Arlene Piacquadio Mixed Media, Encaustic Painter
Arlene Piacquadio has developed her artwork in many different mediums, but since moving to Rhode Island in 2012 and attending classes at RISD, she began a new passion for Encaustics. Monotypes, collage and painting are incorporated in her current work.
An ancient process using beeswax and pigments, the term encaustic literally means "to burn in" and was used by ancient Greeks and Romans for funeral portraits. Any true beeswax, resin and pigment painting involves heat to fuse the layers. Heat acts as the invisible solvent much as turpentine acts as an evaporating solvent for oil painting. As a painting material, beeswax and resin reveals a subtlety rarely found in artificially manufactured materials.
Piacquadio began painting abstractly in 1960, but used the primacy of line and color then that reflected principles of design rather than a visual representation. Now her style aligns with "Lyrical Abstraction" which began in the 1960's and 70's, following the challenge of Minimalism and Conceptual art. Many artists began to move away from geometric, hard-edge, and minimal styles, gravitating toward more lyrical, sensuous, romantic abstractions and working in loose gestures.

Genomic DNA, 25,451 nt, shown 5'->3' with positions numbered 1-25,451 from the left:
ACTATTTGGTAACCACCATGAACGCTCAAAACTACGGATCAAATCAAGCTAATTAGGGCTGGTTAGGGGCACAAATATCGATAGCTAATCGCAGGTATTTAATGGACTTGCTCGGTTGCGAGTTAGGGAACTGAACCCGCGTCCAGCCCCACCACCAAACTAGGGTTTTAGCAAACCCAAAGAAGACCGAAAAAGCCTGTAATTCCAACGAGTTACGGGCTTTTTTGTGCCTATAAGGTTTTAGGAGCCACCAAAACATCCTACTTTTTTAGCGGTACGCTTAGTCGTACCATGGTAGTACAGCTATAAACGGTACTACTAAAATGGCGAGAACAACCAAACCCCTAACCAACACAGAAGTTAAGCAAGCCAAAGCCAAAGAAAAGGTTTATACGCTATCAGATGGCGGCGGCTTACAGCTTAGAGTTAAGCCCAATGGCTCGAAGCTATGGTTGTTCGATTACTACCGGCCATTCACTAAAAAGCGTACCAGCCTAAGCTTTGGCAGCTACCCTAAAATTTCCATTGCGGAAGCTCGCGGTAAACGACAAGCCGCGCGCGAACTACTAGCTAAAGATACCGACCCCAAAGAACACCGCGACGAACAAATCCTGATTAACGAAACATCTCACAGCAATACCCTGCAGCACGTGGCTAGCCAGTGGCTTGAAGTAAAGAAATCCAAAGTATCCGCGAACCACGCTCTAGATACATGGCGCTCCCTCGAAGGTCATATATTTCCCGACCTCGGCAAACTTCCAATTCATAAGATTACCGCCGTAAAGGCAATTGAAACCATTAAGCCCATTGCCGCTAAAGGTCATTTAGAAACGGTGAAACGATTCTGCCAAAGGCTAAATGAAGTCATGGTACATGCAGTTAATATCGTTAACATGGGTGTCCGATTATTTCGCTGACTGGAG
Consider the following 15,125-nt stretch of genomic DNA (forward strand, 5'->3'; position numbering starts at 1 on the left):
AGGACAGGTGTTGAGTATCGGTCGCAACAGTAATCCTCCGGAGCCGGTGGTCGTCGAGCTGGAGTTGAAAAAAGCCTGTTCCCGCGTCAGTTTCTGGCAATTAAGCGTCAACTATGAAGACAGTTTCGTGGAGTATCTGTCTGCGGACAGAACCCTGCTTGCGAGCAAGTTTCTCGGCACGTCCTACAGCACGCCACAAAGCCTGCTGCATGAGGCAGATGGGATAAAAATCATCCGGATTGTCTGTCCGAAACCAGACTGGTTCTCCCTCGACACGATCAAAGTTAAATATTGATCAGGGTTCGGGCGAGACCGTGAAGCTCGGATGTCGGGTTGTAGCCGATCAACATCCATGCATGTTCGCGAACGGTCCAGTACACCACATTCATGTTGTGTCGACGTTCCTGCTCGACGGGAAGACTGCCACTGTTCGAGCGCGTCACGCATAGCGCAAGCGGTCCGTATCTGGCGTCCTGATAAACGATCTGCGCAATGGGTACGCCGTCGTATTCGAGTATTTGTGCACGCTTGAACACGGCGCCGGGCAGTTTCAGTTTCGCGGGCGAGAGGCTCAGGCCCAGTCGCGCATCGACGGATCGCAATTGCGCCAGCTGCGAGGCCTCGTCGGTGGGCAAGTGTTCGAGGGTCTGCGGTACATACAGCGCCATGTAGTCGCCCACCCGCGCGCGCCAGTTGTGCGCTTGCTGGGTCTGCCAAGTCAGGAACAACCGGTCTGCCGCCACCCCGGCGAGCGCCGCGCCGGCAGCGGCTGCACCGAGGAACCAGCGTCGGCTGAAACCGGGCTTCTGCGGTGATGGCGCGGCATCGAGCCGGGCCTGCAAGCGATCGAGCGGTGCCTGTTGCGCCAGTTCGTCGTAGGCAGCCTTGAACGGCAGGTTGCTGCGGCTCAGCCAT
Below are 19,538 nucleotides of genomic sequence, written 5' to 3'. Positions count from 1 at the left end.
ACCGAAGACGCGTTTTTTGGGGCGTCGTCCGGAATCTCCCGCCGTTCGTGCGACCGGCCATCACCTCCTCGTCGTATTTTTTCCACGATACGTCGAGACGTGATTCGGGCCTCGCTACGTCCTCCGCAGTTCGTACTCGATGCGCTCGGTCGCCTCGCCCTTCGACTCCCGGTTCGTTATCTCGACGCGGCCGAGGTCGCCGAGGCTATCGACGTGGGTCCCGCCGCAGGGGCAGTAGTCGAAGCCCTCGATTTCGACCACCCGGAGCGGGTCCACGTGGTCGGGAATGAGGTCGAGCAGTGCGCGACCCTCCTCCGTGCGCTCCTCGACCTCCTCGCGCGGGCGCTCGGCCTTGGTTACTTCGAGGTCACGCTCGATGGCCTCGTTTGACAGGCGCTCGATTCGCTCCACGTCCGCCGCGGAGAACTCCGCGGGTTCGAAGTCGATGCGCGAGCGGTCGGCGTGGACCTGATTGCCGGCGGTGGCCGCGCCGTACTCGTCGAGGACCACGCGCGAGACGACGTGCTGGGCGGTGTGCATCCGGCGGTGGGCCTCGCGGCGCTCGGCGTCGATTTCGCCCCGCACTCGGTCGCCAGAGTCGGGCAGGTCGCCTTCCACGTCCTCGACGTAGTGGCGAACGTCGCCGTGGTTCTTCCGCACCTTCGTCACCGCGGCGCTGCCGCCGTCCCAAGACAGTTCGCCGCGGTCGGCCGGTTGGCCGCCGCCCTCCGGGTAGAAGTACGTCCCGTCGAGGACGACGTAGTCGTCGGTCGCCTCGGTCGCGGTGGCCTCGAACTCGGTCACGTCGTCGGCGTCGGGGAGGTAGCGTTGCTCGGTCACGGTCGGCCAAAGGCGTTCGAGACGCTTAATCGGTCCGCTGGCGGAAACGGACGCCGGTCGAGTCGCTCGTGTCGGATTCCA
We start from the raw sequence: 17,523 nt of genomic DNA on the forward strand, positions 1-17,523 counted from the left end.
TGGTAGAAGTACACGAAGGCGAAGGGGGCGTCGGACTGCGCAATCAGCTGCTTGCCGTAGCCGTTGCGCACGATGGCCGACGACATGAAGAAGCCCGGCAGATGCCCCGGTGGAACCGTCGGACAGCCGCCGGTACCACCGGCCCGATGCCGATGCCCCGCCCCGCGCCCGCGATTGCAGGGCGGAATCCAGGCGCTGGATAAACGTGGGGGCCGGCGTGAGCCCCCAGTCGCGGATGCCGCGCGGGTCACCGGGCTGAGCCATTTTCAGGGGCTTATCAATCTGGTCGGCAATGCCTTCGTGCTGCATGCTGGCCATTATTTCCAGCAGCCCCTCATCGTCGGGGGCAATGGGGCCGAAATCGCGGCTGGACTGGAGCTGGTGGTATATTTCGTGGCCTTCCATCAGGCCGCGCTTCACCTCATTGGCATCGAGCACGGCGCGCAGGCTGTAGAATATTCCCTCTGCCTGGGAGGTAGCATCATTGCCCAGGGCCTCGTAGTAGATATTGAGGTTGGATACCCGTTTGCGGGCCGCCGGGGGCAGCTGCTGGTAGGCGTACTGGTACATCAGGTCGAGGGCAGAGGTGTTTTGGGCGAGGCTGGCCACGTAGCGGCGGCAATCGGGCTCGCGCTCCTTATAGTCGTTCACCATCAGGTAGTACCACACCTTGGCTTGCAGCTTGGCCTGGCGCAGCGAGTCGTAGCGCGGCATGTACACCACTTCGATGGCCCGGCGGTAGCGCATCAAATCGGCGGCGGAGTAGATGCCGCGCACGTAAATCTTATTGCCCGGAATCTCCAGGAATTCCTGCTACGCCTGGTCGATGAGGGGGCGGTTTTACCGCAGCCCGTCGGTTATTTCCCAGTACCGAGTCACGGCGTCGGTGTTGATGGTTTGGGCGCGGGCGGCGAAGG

"Lyrical Abstraction has something to say," explained Arlene, "and often takes on the dynamics of psychological exploration." While her paintings may vary widely in visual effect, all share a similar intent - to evoke feelings of essence and that all-important connection to higher, more esoteric worlds. Her choice to use beeswax, with attention to its ancient history, also refers to the fragility of our environment. The delicate beauty of nature is inherent in Arlene Piacquadio's work.